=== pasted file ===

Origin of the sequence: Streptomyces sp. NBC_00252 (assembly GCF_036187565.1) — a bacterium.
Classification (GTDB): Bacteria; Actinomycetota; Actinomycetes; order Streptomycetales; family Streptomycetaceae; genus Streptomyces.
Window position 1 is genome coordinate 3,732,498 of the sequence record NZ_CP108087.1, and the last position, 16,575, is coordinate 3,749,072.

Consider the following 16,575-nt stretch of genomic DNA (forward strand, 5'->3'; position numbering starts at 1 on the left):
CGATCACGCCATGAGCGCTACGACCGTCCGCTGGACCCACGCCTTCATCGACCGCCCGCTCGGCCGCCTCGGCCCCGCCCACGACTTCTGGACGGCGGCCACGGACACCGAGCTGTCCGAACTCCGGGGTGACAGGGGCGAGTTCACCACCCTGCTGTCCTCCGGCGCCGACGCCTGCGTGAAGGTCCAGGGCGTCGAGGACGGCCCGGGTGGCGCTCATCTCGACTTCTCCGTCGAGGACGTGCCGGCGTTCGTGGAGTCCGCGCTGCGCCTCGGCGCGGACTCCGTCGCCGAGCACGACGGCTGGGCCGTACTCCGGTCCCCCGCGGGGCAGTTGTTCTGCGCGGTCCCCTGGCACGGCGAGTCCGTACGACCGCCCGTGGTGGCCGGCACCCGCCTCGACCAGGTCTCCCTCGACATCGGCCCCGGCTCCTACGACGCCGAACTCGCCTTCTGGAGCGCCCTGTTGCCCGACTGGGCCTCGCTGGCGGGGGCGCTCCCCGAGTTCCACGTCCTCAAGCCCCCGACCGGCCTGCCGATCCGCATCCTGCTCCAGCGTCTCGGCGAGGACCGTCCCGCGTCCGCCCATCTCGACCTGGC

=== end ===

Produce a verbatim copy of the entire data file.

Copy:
Origin of the sequence: Streptomyces sp. NBC_00252 (assembly GCF_036187565.1) — a bacterium.
Classification (GTDB): Bacteria; Actinomycetota; Actinomycetes; order Streptomycetales; family Streptomycetaceae; genus Streptomyces.
Window position 1 is genome coordinate 3,732,498 of the sequence record NZ_CP108087.1, and the last position, 16,575, is coordinate 3,749,072.

Consider the following 16,575-nt stretch of genomic DNA (forward strand, 5'->3'; position numbering starts at 1 on the left):
CGATCACGCCATGAGCGCTACGACCGTCCGCTGGACCCACGCCTTCATCGACCGCCCGCTCGGCCGCCTCGGCCCCGCCCACGACTTCTGGACGGCGGCCACGGACACCGAGCTGTCCGAACTCCGGGGTGACAGGGGCGAGTTCACCACCCTGCTGTCCTCCGGCGCCGACGCCTGCGTGAAGGTCCAGGGCGTCGAGGACGGCCCGGGTGGCGCTCATCTCGACTTCTCCGTCGAGGACGTGCCGGCGTTCGTGGAGTCCGCGCTGCGCCTCGGCGCGGACTCCGTCGCCGAGCACGACGGCTGGGCCGTACTCCGGTCCCCCGCGGGGCAGTTGTTCTGCGCGGTCCCCTGGCACGGCGAGTCCGTACGACCGCCCGTGGTGGCCGGCACCCGCCTCGACCAGGTCTCCCTCGACATCGGCCCCGGCTCCTACGACGCCGAACTCGCCTTCTGGAGCGCCCTGTTGCCCGACTGGGCCTCGCTGGCGGGGGCGCTCCCCGAGTTCCACGTCCTCAAGCCCCCGACCGGCCTGCCGATCCGCATCCTGCTCCAGCGTCTCGGCGAGGACCGTCCCGCGTCCGCCCATCTCGACCTGGC